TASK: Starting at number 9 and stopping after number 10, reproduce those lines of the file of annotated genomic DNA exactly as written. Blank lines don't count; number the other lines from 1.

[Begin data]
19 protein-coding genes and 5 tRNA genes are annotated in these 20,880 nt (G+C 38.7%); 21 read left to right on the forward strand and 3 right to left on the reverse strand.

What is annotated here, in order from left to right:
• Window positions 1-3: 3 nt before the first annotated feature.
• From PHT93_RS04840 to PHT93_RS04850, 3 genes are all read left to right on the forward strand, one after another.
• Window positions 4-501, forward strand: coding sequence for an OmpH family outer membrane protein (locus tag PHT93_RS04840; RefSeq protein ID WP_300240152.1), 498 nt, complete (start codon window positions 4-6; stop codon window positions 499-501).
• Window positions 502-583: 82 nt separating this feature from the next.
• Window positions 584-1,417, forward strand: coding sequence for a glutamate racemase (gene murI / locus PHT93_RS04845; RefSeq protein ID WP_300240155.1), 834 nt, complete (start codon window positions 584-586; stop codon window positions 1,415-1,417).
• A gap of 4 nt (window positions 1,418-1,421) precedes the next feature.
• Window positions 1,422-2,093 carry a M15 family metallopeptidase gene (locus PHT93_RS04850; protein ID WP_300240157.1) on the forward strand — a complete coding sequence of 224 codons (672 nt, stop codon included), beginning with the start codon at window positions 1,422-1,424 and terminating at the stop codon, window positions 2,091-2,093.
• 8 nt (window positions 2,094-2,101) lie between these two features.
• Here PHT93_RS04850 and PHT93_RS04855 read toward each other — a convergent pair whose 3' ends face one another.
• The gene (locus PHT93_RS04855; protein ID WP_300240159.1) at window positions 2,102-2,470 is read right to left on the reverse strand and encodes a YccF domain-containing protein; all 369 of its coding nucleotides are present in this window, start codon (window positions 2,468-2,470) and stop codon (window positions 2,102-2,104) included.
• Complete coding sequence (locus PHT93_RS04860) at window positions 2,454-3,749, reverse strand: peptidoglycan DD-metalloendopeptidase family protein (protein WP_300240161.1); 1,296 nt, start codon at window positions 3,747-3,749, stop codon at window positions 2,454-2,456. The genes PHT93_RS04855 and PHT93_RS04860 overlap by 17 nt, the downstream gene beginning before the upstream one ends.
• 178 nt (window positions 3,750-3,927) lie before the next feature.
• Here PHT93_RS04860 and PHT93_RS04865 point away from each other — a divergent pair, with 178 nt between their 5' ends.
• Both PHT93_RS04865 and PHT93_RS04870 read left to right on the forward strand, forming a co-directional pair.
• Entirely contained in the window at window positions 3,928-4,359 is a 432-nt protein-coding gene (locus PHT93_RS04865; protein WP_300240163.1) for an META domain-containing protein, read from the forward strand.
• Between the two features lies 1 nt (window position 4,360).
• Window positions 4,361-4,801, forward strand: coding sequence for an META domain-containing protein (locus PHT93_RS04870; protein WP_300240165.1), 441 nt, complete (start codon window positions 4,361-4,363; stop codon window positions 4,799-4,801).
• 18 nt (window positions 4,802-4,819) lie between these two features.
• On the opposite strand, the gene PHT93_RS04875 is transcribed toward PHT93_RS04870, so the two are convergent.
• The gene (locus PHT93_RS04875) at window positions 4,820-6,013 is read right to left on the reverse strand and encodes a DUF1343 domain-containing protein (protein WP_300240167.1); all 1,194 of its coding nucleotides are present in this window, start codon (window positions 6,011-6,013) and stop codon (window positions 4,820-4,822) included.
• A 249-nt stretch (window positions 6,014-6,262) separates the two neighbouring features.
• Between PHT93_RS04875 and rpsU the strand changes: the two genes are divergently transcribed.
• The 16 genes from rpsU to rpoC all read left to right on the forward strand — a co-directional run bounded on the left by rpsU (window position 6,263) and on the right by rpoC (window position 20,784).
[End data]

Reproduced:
• Window positions 1,422-2,093 carry a M15 family metallopeptidase gene (locus PHT93_RS04850; protein ID WP_300240157.1) on the forward strand — a complete coding sequence of 224 codons (672 nt, stop codon included), beginning with the start codon at window positions 1,422-1,424 and terminating at the stop codon, window positions 2,091-2,093.
• 8 nt (window positions 2,094-2,101) lie between these two features.